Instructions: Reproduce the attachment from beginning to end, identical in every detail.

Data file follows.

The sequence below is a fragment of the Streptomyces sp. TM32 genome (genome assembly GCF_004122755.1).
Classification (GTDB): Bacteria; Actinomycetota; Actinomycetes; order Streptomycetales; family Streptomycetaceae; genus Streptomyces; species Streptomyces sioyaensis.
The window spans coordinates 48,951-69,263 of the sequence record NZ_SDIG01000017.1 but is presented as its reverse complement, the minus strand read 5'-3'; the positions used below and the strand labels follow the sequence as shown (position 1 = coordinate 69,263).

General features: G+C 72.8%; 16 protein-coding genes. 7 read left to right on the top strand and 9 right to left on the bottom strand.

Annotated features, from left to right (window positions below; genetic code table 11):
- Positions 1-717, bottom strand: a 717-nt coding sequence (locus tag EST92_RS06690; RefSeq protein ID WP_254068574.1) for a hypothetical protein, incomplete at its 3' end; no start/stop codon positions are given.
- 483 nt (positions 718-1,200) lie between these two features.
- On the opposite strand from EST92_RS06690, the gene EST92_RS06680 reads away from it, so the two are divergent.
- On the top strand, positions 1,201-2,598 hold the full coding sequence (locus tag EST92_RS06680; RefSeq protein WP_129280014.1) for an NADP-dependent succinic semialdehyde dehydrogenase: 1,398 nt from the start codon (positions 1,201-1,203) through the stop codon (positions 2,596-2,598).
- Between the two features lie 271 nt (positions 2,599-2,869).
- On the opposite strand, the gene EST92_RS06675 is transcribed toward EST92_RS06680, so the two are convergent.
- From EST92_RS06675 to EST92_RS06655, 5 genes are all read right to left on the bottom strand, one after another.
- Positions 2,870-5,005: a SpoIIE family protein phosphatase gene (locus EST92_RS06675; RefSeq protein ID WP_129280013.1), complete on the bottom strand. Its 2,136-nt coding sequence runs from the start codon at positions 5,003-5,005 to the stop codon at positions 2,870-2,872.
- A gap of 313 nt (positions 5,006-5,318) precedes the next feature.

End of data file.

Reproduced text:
The sequence below is a fragment of the Streptomyces sp. TM32 genome (genome assembly GCF_004122755.1).
Classification (GTDB): Bacteria; Actinomycetota; Actinomycetes; order Streptomycetales; family Streptomycetaceae; genus Streptomyces; species Streptomyces sioyaensis.
The window spans coordinates 48,951-69,263 of the sequence record NZ_SDIG01000017.1 but is presented as its reverse complement, the minus strand read 5'-3'; the positions used below and the strand labels follow the sequence as shown (position 1 = coordinate 69,263).

General features: G+C 72.8%; 16 protein-coding genes. 7 read left to right on the top strand and 9 right to left on the bottom strand.

Annotated features, from left to right (window positions below; genetic code table 11):
- Positions 1-717, bottom strand: a 717-nt coding sequence (locus tag EST92_RS06690; RefSeq protein ID WP_254068574.1) for a hypothetical protein, incomplete at its 3' end; no start/stop codon positions are given.
- 483 nt (positions 718-1,200) lie between these two features.
- On the opposite strand from EST92_RS06690, the gene EST92_RS06680 reads away from it, so the two are divergent.
- On the top strand, positions 1,201-2,598 hold the full coding sequence (locus tag EST92_RS06680; RefSeq protein WP_129280014.1) for an NADP-dependent succinic semialdehyde dehydrogenase: 1,398 nt from the start codon (positions 1,201-1,203) through the stop codon (positions 2,596-2,598).
- Between the two features lie 271 nt (positions 2,599-2,869).
- On the opposite strand, the gene EST92_RS06675 is transcribed toward EST92_RS06680, so the two are convergent.
- From EST92_RS06675 to EST92_RS06655, 5 genes are all read right to left on the bottom strand, one after another.
- Positions 2,870-5,005: a SpoIIE family protein phosphatase gene (locus EST92_RS06675; RefSeq protein ID WP_129280013.1), complete on the bottom strand. Its 2,136-nt coding sequence runs from the start codon at positions 5,003-5,005 to the stop codon at positions 2,870-2,872.
- A gap of 313 nt (positions 5,006-5,318) precedes the next feature.